Parisian Pain: Murray gets whacked by hard-hitting Gonzalez

03 Jun 2009 by Matthew Zemek in French Open 2009

 Fernando GonzalezAndy Murray, who always feels at home on the hardcourts of the United States, did well to reach the quarterfinals of the 2009 French Open. However, when the world No. 3 cracked the round of 8 for the first time at Roland Garros, there was little he could do against a man with a golden gun.

Fernando Gonzalez shot down the hopes of British tennis fans on Tuesday. The 12th-seeded Chilean, displaying lethal one-handed groundstrokes from both wings, mashed Murray into the red dirt of Paris. Gonzalez overcame a second-set hiccup to throttle the third-seeded Scotsman, 6-3, 3-6, 6-0, 6-4, in a fairly tidy 2 hours and 15 minutes on Tuesday at Court Philippe Chatrier. Gonzalez advances to meet 23rd-seeded Robin Soderling in Friday’s semifinal round.

Before this tournament started, Gonzalez-despite his deceptively low seed-was the consensus pick of experts to reach the quarterfinals from his own section of the draw. Paired with seventh-seeded Frenchman Gilles Simon, who was laboring through a frankly awful season, Gonzalez figured to emerge from the round of 16 and play Murray in the quarters… if the 22-year-old Scot could get that far.

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Murray faced a stern test from Italy’s Potito Starace in the second round, but overcame a 5-2 third-set deficit to prevail in four sets. In the third round, Murray saw Janko Tipsarevic serve three times for the first set, but a reliance on defense-the centerpiece of Murray’s game-enabled the Scot to break three times, get to a tiebreak, and pull out the set, 7-6. Tipsarevic faded away, and Murray advanced to the fourth round in Paris for the first time in his career. In the round of 16, Murray sweated out another tiebreak against Croatia’s Marin Cilic, but a steadier and more composed game enabled the world No. 3 to march on to the quarters. Murray fought his way to four match wins in France, silencing the skeptics who doubted his credentials on clay.

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There would be no fifth scalp on Murray’s mantelpiece, however. Gonzalez was the one who bagged his prey on the terre battue of Roland Garros.

Clay might be a surface that rewards patience and endurance under most circumstances, but not for a gunslinger such as Gonzalez. “Gonzo” has always been a go-for-broke gambler who takes huge swings and seeks every opportunity to finish points quickly. While racing through four sets against Murray, Gonzalez didn’t adjust his playing style-victory depended on the South American’s ability to hit his shots with accuracy. The final scoreline indicates that the No. 12 seed succeeded in imposing his game on Murray.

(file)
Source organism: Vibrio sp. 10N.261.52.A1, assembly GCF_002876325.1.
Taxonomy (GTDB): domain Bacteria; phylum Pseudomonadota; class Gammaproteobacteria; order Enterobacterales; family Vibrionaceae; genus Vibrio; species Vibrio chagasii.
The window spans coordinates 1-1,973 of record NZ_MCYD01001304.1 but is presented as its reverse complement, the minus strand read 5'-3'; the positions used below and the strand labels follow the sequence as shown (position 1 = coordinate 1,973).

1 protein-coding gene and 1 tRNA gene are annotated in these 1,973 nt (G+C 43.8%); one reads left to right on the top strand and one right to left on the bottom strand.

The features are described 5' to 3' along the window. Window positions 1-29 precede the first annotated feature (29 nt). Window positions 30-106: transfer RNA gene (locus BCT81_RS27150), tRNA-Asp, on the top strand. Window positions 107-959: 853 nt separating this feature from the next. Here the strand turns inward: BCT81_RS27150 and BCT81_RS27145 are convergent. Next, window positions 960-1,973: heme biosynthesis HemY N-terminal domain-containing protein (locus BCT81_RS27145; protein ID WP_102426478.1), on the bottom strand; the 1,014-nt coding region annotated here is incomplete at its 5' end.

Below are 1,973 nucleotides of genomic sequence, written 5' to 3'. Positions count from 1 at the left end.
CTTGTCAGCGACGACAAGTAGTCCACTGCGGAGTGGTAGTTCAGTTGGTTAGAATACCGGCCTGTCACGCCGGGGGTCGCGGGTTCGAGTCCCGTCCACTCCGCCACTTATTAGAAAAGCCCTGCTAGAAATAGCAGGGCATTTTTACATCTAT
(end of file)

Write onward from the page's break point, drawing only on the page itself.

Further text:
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Gonzalez had one faulty service game in the second set, which allowed the third seed to break for 5-3 and eventually tie the match at a set apiece. Aside from that one lapse, Gonzo’s groundstrokes rang true from every angle on the court. Crushing his forehands and hitting through drive backhands, Gonzalez eschewed soft slices and made an effort to power the ball past the lighter-hitting but defensively superior Murray. The approach might have carried its fair share of risk against a terrific ball retriever on a relatively slower surface, but with a sun-baked Chatrier playing faster than normal (this reality also helped Robin Soderling upset Rafa Nadal on Sunday), Murray wasn’t able to run down most of Gonzo’s laser beams.

The proof of this dynamic lies in the numbers, which-for once-told a reasonably accurate story of the day’s events. While both men were virtually even in terms of unforced errors (Murray with 25, Gonzalez with 24), the Chilean fired off 45 winners to Murray’s 19. The all-out assault, with its consistency and its relentlessness, prevented the world No. 3 from getting much of a foothold in rallies. When Gonzalez broke Murray at love in the tenth game of the fourth set, he secured his second slam semifinal appearance.

The last time Fernando Gonzalez went this far in a major tournament, Chile’s Olympic hero (singles bronze in 2004, doubles gold in ’04, and singles silver in 2008 in Beijing) banged 42 winners and ceded just 3 unforced errors in the 2007 Australian Open semifinals against Tommy Haas. It will take a similarly supreme performance to slay giant-killing Robin Soderling, but if anyone has the ammunition needed to do the job, it’s Gonzalez. The man who knows how to pull the trigger on a full arsenal of devastating shots is now just one win away from a second Grand Slam final.

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